Error message

  • User warning: The following module is missing from the file system: views_slideshow. For information about how to fix this, see the documentation page. in _drupal_trigger_error_with_delayed_logging() (line 1143 of /hsphere/local/home/orchardtrust/natureofdorset.co.uk/includes/bootstrap.inc).
  • User warning: The following module is missing from the file system: views_slideshow_cycle. For information about how to fix this, see the documentation page. in _drupal_trigger_error_with_delayed_logging() (line 1143 of /hsphere/local/home/orchardtrust/natureofdorset.co.uk/includes/bootstrap.inc).

Common Bent: the brown top grass

Share

Common Bent: the brown top grass

The bent family of grasses are exceedingly common although usually only on acid soils. As a result the common bent (Agrostis capillaris) in particular is a species of heathland and the acid grassland that frequently occurs where the heathers, gorses and other typical heathland flora give way to a lawn expanse of dense bent grass. It prefers dry conditions. The florescence of common bent is usually brownish in colour and is very fine in structure making it appear quite glossy. Indeed, one of its other common names is brown top, it appears over whilst in fact it is still in full 'blossom'.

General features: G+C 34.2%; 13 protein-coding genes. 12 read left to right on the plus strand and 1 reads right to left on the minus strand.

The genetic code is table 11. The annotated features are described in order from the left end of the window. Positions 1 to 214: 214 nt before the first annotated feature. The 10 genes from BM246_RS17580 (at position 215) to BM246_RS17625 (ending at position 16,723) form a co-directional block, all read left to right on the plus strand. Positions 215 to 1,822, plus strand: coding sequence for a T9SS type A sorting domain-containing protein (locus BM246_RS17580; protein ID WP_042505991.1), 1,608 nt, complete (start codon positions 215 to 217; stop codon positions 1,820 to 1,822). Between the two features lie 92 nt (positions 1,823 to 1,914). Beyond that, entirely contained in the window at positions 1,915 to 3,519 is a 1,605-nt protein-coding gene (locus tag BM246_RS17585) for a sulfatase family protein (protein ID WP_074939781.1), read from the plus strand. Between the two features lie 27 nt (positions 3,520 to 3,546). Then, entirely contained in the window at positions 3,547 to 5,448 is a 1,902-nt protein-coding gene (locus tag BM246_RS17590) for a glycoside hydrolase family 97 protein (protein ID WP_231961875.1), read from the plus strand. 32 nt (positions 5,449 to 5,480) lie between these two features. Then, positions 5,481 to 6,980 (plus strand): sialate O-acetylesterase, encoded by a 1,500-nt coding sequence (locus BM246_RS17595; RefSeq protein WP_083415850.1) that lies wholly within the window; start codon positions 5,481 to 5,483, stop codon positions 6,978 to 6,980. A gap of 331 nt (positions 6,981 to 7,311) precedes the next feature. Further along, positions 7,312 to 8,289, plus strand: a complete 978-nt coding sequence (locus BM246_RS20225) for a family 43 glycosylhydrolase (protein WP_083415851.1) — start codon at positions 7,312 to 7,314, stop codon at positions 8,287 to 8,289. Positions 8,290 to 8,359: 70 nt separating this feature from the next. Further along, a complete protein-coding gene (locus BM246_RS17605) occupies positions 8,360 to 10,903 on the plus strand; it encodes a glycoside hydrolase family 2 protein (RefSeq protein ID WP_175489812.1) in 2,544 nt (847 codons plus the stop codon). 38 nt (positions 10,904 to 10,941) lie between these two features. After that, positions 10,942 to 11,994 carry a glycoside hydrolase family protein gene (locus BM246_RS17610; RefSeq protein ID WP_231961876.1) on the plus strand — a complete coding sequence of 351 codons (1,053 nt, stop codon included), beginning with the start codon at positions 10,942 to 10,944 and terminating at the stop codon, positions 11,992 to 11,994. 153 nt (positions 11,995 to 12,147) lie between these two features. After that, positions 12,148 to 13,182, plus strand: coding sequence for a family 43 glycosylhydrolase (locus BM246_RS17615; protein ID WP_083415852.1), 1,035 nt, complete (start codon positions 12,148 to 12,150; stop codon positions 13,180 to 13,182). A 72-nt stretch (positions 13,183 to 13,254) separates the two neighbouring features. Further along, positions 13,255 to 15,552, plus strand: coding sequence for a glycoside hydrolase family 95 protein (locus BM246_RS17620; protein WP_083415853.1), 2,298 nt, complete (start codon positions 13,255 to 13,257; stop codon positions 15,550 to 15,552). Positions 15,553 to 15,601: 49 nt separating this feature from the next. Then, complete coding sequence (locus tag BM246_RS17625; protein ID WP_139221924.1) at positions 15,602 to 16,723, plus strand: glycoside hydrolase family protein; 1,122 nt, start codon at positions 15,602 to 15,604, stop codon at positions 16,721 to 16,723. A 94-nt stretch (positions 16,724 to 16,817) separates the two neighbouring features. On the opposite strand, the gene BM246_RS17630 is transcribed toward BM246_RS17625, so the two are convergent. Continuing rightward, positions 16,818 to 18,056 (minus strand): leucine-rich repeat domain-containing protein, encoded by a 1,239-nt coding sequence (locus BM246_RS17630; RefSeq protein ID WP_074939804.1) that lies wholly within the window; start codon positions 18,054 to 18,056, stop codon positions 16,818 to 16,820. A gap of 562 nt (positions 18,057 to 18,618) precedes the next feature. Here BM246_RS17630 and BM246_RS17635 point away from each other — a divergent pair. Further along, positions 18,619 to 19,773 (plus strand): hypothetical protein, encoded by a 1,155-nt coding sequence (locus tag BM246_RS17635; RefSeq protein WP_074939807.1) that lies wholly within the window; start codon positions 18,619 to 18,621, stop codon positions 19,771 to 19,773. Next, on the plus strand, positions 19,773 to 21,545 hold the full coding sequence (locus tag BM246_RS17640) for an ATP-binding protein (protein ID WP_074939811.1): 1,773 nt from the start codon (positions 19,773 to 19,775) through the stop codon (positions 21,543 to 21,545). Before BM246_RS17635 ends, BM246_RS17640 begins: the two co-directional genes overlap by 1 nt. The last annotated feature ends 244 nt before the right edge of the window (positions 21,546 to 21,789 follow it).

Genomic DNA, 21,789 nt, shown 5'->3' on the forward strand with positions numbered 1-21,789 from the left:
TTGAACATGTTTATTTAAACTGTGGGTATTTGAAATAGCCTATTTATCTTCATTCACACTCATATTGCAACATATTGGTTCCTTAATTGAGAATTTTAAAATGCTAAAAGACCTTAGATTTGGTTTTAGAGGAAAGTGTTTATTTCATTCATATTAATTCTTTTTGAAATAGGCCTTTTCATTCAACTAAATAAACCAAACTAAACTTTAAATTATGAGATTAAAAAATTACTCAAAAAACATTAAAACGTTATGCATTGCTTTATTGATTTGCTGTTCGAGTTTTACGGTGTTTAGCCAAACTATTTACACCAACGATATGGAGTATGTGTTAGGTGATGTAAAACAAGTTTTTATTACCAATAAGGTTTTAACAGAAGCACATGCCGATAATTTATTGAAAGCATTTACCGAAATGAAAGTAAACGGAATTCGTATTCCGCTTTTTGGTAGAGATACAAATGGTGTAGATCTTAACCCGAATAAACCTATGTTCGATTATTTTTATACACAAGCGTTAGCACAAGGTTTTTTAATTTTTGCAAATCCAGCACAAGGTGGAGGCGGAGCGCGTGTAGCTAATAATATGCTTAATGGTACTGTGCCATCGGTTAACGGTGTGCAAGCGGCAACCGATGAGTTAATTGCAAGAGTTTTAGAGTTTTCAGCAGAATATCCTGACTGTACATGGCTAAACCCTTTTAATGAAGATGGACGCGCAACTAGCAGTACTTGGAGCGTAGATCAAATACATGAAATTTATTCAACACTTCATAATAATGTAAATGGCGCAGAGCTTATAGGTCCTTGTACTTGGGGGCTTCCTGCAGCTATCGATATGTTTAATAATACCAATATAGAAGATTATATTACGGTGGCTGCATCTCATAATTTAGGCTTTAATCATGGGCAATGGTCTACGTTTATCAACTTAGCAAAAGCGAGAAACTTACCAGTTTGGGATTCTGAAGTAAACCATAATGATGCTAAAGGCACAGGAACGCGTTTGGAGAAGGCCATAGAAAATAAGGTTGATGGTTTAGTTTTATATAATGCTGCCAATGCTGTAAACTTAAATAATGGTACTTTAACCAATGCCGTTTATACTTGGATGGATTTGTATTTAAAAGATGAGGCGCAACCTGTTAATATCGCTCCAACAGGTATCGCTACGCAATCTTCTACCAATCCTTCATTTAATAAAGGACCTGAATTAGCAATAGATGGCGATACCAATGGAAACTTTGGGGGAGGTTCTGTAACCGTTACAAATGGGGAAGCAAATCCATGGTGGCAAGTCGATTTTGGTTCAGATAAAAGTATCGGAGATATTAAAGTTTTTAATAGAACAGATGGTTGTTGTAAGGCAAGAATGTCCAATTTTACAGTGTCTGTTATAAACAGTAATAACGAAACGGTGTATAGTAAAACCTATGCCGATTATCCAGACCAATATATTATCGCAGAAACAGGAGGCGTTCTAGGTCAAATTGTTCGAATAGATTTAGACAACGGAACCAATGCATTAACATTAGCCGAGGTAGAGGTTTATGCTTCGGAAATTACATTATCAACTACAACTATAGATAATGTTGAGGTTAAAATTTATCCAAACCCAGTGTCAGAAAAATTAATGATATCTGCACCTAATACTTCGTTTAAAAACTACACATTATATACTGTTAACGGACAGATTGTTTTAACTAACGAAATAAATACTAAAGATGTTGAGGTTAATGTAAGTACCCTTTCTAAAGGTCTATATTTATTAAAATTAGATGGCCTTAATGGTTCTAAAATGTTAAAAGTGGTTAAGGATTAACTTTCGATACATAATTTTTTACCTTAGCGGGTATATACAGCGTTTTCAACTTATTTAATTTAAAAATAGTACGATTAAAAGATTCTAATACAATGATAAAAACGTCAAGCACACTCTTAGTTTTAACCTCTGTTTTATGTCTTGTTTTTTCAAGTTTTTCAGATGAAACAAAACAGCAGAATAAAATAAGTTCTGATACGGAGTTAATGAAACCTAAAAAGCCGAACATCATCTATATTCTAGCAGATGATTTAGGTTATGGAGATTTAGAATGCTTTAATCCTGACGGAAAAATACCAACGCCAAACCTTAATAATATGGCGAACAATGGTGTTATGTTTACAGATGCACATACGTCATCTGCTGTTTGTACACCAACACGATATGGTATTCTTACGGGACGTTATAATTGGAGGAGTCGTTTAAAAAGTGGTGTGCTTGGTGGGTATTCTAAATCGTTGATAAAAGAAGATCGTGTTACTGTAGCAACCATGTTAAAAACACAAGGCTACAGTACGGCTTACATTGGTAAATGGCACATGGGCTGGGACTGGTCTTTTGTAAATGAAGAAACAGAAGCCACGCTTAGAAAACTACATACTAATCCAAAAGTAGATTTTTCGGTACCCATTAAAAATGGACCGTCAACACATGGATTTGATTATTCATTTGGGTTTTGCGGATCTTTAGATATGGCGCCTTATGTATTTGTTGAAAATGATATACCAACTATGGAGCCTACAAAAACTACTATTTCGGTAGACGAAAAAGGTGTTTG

Common bent is used extensively for lawn grass and is commonly used on golf courses where, according to Wikipedia, it gives some of the best playing surfaces in the world. Obviously, in these conditions it is carefully managed and regularly cut so one never sees it at its best, an expansive sward of gently swaying flower heads. If left uncut it can grow to two feet tall but normally one would expect to see it about a foot or so high.

I find this very difficult to tell apart from its close relative creeping bent.


 

If you would like to see the complete series that this post is part of click here ---->
This nature note was written by ----> Peter Orchard
This nature nore was written ----> 2 years 1 month ago

In case you missed them

... here are my other

... recent nature notes!